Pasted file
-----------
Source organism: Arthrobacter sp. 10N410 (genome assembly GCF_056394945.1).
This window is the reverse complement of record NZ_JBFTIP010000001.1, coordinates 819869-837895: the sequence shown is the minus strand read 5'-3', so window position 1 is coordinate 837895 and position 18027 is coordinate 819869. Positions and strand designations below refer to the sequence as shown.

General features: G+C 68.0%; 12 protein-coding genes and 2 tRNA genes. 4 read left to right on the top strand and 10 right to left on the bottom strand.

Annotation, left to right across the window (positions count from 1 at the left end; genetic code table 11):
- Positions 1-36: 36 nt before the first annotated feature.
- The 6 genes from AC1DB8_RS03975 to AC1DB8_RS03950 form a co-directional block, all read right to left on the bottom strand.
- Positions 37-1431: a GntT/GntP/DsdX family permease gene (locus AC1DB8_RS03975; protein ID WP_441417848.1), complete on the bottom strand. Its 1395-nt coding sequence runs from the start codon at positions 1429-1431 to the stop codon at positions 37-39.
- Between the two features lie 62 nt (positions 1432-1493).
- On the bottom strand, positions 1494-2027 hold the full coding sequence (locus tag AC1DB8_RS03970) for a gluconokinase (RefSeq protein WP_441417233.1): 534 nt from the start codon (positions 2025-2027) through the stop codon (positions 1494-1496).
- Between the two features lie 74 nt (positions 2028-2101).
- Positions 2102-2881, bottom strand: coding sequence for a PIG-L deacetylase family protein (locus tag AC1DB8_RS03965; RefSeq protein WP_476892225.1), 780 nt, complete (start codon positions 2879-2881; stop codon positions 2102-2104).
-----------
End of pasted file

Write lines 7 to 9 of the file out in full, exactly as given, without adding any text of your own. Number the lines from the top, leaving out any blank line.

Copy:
- Positions 37-1431: a GntT/GntP/DsdX family permease gene (locus AC1DB8_RS03975; protein ID WP_441417848.1), complete on the bottom strand. Its 1395-nt coding sequence runs from the start codon at positions 1429-1431 to the stop codon at positions 37-39.
- Between the two features lie 62 nt (positions 1432-1493).
- On the bottom strand, positions 1494-2027 hold the full coding sequence (locus tag AC1DB8_RS03970) for a gluconokinase (RefSeq protein WP_441417233.1): 534 nt from the start codon (positions 2025-2027) through the stop codon (positions 1494-1496).